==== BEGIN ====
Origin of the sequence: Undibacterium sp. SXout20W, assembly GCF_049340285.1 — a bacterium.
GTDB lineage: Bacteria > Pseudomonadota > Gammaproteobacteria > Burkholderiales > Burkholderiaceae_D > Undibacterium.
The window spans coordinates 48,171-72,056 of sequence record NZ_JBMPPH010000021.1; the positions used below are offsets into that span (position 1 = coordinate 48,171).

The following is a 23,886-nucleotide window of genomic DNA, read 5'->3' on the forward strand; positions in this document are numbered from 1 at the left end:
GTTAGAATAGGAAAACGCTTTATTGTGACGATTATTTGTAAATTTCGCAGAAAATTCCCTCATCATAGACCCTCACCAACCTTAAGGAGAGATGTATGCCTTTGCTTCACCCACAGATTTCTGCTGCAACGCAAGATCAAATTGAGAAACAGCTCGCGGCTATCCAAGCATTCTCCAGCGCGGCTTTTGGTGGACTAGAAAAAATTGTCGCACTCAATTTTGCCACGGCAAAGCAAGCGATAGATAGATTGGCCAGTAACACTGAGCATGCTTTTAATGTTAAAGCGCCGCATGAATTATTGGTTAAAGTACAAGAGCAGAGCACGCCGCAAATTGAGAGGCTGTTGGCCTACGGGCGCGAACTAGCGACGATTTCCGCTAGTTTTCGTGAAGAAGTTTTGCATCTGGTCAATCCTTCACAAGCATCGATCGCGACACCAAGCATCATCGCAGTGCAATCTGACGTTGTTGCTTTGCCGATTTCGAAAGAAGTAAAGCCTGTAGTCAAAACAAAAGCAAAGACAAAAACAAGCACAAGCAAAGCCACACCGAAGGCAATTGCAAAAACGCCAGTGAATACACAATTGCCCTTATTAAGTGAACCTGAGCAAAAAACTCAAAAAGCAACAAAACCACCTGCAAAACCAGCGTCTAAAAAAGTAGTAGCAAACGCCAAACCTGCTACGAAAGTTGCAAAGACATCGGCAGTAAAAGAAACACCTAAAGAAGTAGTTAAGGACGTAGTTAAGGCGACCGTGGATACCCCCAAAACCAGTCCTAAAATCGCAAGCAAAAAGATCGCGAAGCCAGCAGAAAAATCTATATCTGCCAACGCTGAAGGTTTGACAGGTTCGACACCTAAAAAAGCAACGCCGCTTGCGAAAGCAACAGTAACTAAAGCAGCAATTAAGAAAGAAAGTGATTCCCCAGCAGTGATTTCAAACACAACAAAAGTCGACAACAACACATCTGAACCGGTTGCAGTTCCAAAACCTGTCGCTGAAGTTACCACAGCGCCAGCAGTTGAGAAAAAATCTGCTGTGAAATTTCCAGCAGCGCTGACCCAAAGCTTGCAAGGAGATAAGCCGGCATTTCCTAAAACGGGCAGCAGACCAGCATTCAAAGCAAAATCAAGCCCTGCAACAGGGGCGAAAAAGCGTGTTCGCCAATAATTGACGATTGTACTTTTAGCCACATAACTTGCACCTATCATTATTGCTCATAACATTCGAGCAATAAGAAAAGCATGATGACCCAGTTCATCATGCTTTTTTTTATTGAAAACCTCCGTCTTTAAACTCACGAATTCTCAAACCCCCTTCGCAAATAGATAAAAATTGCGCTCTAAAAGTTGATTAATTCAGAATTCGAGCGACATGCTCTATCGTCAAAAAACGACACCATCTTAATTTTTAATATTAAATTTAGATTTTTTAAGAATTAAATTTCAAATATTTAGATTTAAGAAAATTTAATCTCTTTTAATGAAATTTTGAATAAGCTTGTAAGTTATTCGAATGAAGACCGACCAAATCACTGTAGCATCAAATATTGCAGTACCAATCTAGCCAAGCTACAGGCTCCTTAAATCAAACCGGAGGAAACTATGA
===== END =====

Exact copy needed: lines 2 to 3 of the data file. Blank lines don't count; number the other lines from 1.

GTDB lineage: Bacteria > Pseudomonadota > Gammaproteobacteria > Burkholderiales > Burkholderiaceae_D > Undibacterium.
The window spans coordinates 48,171-72,056 of sequence record NZ_JBMPPH010000021.1; the positions used below are offsets into that span (position 1 = coordinate 48,171).